“Trade?” Anselm says, voicing my thoughts, “What does trade have to do with the Cultists?”
Leriva finds herself a seat and a glass of wine, “If we attack based on trade then we’d be relieving the most profitable route of trade from the Cultists influence, this gives us chance to alleviate the immense strain this siege has put on my coffers. We’d be able to mount a defence there, secure trade of goods and build up the defences you noted earlier. Thus, making our survivability a lot higher if the Cultists ever choose to attack.”
“That’s sensible.” I mutter.
“It’s strategy.” Leriva sneers, gulping down the contents of her glass.
I flash her a cherry smile and ask, “And numbers?”
Her man answers this time, “We count the numbers of Cultists based on proximity. Just in case they use their hive mind to relay requests for reinforcements, we don’t want to be surprised when their numbers double.” He lets out a deep sigh as he tires, “However, it has become a question of whether we want to exterminate as many as possible and jump at the largest group or preserve our forces and chip at the Cultists numbers with periodic, persistent and rapid attacks.”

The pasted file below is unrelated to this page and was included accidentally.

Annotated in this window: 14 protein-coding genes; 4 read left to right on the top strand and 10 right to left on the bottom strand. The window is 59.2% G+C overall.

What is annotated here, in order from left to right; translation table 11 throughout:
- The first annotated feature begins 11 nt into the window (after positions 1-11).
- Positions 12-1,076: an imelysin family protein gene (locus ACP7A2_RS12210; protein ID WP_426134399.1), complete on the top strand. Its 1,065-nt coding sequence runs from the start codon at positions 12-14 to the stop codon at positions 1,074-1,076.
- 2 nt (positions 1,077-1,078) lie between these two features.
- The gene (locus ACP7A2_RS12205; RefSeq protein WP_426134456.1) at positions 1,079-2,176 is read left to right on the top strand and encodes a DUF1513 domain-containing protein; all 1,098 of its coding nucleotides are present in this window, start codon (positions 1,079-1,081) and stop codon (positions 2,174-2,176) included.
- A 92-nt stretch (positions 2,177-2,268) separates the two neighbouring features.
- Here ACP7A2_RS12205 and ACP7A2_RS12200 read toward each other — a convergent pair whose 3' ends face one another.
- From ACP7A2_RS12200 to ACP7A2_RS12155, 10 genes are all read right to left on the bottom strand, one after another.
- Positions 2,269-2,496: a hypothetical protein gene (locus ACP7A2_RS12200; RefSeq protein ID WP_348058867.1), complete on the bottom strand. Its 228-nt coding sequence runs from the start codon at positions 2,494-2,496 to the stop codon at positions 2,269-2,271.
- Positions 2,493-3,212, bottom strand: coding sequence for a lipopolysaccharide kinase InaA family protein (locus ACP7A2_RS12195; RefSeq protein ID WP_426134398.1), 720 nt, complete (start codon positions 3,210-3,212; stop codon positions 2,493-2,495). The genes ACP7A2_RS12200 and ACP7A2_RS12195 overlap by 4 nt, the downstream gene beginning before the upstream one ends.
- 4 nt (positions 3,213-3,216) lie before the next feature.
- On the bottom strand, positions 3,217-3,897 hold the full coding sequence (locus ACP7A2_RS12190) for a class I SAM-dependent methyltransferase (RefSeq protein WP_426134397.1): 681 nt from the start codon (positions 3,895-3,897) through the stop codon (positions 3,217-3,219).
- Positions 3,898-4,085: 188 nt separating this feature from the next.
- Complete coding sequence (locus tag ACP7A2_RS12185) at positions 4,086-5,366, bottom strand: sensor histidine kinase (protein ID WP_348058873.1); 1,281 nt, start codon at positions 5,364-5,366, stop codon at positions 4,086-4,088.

I snort. “So, three things then.”
“Sir?” he looks confused.
“You said earlier that…never mind.” I turn my attention to a glaring Leriva, “Leriva what will it be? Trade or numbers?”
“Don’t you want to give your opinion?” she asks.
“It doesn’t matter how we do it, so long as we kill Cultists. Also, we’d have to consider all these factors regardless of what mindset we choose to attack with.”
“Asher is right,” Anselm starts. Him admitting I’m right feels oddly satisfying yet strange at the same time. I’m so accustomed to his resistance. “If you go with numbers and bring relief to the road they haunt, then you’ll have to consider whether to mount a defence there and secure trade or leave it vulnerable to be retaken.”
Not exactly what I had in mind when I said they’d have to consider it all but it’s just as good, I think.
“So, lets focus on the route that will bring in the most valuable trade then. I think I can safely say you don’t want your roads occupied by Cultists, not if you can help it anyway, right Leriva?”